What is Risk-Weighted Asset?
Risk-Weighted Assets is the minimum amount of capital that a bank or other financial institution must hold to cover an unexpected loss arising out of the inherent risk of its assets and doesn’t get bankrupt.
Risk-Weighted Asset Formula
- Tier 1: Capital is a bank’s core capital that is used at times of financial emergency to absorb losses without impact on daily operations. It includes audited revenue reservesRevenue ReservesRevenue Reserve, also known as Retained Earnings, is a reserve type created out of profits that a business generates from its operating activities over a given period. It is used to expand the business operations or to handle contingencies in the long run. , ordinary share capital, intangible assetsIntangible AssetsIntangible Assets are the identifiable assets which do not have a physical existence, i.e., you can't touch them, like goodwill, patents, copyrights, & franchise etc. They are considered as long-term or long-living assets as the Company utilizes them for over a year. , and future tax benefits.
- Tier 2: Capital is a bank’s supplemental capital that is used to absorb losses at the time of winding up an asset. It includes revaluation reserves, perpetual cumulative preference shares, retained earningsRetained EarningsRetained Earnings are defined as the cumulative earnings earned by the company till the date after adjusting for the distribution of the dividend or the other distributions to the investors of the company. It is shown as the part of owner’s equity in the liability side of the balance sheet of the company., subordinated debt, and general provisions for bad debtProvisions For Bad DebtA bad debt provision refers to the reserve made by a company to set aside an amount computed as a specific percentage of overall doubtful or bad debts that has to be written off in the next year..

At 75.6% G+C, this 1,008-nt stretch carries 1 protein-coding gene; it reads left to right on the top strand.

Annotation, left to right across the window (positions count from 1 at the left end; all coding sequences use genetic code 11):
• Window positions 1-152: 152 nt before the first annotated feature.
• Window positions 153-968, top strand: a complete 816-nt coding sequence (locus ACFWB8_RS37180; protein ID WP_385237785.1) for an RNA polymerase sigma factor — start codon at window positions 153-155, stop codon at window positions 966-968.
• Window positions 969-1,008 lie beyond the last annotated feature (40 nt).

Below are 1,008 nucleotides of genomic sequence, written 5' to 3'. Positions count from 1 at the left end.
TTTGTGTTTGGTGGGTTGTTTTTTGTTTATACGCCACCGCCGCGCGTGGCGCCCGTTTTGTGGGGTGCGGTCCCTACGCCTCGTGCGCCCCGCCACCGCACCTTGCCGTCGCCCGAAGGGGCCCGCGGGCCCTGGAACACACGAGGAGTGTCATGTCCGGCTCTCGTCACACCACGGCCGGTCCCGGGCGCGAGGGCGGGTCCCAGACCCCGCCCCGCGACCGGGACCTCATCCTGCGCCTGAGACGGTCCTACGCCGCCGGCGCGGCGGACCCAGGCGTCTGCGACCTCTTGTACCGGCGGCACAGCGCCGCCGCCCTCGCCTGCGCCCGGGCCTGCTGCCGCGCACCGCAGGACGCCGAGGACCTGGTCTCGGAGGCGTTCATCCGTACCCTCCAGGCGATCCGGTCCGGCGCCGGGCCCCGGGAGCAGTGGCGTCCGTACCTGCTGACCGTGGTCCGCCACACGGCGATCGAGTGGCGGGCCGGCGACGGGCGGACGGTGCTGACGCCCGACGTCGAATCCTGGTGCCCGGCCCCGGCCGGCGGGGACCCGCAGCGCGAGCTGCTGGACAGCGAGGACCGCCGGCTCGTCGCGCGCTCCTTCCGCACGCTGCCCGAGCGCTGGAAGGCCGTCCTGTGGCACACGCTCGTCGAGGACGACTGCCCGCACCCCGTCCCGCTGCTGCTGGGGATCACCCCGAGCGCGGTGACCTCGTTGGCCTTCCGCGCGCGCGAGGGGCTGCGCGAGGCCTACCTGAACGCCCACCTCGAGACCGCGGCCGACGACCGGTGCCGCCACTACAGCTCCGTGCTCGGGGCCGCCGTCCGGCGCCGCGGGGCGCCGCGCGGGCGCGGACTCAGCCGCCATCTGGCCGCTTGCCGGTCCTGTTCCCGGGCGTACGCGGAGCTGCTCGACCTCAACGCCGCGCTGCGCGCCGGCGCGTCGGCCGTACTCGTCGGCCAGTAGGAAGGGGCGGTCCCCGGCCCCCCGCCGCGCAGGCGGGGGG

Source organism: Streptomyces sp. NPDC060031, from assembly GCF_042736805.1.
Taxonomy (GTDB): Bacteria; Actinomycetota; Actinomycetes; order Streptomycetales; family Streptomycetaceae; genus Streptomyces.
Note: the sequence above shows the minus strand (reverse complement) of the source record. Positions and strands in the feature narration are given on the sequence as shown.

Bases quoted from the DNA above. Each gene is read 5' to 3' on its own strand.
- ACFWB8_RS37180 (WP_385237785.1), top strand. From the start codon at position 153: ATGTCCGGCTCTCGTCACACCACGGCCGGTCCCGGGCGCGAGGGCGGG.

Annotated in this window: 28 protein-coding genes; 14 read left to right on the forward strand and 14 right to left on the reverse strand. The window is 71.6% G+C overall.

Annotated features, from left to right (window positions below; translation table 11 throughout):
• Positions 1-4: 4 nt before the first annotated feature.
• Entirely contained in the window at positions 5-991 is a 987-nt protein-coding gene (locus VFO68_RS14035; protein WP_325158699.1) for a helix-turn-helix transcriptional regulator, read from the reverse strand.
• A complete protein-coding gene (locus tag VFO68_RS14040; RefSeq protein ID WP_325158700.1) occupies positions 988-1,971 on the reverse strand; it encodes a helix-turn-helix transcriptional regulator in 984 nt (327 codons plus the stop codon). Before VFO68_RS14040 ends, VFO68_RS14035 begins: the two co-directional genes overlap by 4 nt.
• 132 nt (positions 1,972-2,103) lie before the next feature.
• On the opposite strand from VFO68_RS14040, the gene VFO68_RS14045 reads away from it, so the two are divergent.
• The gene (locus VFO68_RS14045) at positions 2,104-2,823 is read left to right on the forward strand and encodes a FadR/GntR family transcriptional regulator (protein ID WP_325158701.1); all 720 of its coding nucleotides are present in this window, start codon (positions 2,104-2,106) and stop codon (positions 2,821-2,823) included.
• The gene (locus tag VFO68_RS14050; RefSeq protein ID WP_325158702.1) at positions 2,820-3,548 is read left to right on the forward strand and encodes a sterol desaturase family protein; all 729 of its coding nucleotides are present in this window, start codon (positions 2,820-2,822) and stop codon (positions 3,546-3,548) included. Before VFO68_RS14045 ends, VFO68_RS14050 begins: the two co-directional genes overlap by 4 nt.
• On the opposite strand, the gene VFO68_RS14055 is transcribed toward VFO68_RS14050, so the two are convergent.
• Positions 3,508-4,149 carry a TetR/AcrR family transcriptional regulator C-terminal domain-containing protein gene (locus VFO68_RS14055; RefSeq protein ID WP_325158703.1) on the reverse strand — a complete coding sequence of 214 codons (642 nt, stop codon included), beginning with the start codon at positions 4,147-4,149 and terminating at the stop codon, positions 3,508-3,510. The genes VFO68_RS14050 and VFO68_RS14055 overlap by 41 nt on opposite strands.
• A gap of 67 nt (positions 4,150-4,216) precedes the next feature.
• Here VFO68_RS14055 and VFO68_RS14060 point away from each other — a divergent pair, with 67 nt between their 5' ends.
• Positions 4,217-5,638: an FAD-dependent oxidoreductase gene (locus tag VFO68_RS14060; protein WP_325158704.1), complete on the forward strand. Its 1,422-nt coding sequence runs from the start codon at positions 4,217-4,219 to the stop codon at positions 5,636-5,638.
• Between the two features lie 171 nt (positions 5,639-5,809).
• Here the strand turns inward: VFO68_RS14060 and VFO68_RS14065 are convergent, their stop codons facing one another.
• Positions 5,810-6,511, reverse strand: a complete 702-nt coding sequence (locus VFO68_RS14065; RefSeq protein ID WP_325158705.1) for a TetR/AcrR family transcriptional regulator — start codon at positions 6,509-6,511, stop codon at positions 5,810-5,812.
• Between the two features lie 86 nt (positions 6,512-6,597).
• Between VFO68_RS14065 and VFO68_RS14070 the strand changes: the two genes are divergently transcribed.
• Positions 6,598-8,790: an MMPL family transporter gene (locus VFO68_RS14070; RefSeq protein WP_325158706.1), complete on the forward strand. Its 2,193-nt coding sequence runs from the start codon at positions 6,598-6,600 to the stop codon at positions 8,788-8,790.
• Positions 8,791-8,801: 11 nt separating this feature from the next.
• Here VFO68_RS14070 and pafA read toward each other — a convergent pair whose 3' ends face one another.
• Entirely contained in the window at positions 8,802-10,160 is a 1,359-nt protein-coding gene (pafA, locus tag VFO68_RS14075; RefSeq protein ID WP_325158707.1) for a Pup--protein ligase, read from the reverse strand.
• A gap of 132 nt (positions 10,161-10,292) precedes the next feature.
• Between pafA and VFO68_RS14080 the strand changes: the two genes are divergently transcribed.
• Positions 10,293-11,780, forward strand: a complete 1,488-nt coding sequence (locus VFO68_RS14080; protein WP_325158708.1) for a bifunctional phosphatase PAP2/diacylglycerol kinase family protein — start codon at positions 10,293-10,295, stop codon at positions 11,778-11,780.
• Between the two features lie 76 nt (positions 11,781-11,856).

A bank or a financial institution with a higher Capital Adequacy RatioCapital Adequacy RatioThe capital adequacy ratio measures the bank's financial ability to pay off its obligations. The capital-to-risk weighted assets ratio (CRAR) is evaluated as the percentage of the bank's capital to its risk-weighted assets. Bank's capital is the aggregate of tier 1 and tier 2 capital. indicates that it has a sufficient amount of capital to meet unexpected losses. Inversely, when the capital adequacy ratio is low, it indicates that the bank or the financial institutions stand a chance to fail in case of an unexpected loss, which means additional capital is required to be on the safer side. An investor will look to invest in a business that has a higher Capital Adequacy Ratio.
Risk-Weighted Asset Calculation Examples
1) The below table has information regarding Tier 1 and 2 capital for Bank A and Bank B.
It also gives the Capital Adequacy Ratio for these two banks.
|Particulars||Bank A||Bank B|
|Capital Adequacy Ratio||8||7|
Calculation of the Risk-Weighted Assets.
The risk-weighted average can be calculated as below:
2) Bank A has the below portfolio, Calculation of the risk-weighted for the loans (assets)
|Particulars||$||Risk Weight (%)|
|Balance with Banks||1000||20|
The risk-weighted asset can be calculated as below: